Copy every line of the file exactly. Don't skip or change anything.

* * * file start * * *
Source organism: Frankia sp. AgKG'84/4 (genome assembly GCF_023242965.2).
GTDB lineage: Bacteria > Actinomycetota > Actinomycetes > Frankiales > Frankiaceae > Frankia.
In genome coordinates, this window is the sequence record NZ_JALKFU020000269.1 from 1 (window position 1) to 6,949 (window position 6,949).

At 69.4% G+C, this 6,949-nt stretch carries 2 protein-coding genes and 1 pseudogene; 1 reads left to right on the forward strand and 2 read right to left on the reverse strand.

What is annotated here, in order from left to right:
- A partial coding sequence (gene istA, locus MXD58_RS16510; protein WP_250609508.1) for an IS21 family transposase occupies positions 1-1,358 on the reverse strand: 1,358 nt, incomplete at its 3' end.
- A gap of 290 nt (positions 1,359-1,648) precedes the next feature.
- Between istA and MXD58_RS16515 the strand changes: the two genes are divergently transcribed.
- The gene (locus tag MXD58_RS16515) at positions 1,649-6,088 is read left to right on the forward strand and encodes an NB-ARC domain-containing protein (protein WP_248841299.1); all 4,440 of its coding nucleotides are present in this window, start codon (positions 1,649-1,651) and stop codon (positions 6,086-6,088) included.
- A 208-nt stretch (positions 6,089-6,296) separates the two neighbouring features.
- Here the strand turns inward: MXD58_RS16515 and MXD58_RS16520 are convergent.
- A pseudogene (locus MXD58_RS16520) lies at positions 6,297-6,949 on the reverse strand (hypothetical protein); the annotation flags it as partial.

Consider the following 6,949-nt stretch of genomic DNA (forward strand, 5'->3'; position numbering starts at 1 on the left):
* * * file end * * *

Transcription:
Source organism: Frankia sp. AgKG'84/4 (genome assembly GCF_023242965.2).
GTDB lineage: Bacteria > Actinomycetota > Actinomycetes > Frankiales > Frankiaceae > Frankia.
In genome coordinates, this window is the sequence record NZ_JALKFU020000269.1 from 1 (window position 1) to 6,949 (window position 6,949).

At 69.4% G+C, this 6,949-nt stretch carries 2 protein-coding genes and 1 pseudogene; 1 reads left to right on the forward strand and 2 read right to left on the reverse strand.

What is annotated here, in order from left to right:
- A partial coding sequence (gene istA, locus MXD58_RS16510; protein WP_250609508.1) for an IS21 family transposase occupies positions 1-1,358 on the reverse strand: 1,358 nt, incomplete at its 3' end.
- A gap of 290 nt (positions 1,359-1,648) precedes the next feature.
- Between istA and MXD58_RS16515 the strand changes: the two genes are divergently transcribed.
- The gene (locus tag MXD58_RS16515) at positions 1,649-6,088 is read left to right on the forward strand and encodes an NB-ARC domain-containing protein (protein WP_248841299.1); all 4,440 of its coding nucleotides are present in this window, start codon (positions 1,649-1,651) and stop codon (positions 6,086-6,088) included.
- A 208-nt stretch (positions 6,089-6,296) separates the two neighbouring features.
- Here the strand turns inward: MXD58_RS16515 and MXD58_RS16520 are convergent.
- A pseudogene (locus MXD58_RS16520) lies at positions 6,297-6,949 on the reverse strand (hypothetical protein); the annotation flags it as partial.

Consider the following 6,949-nt stretch of genomic DNA (forward strand, 5'->3'; position numbering starts at 1 on the left):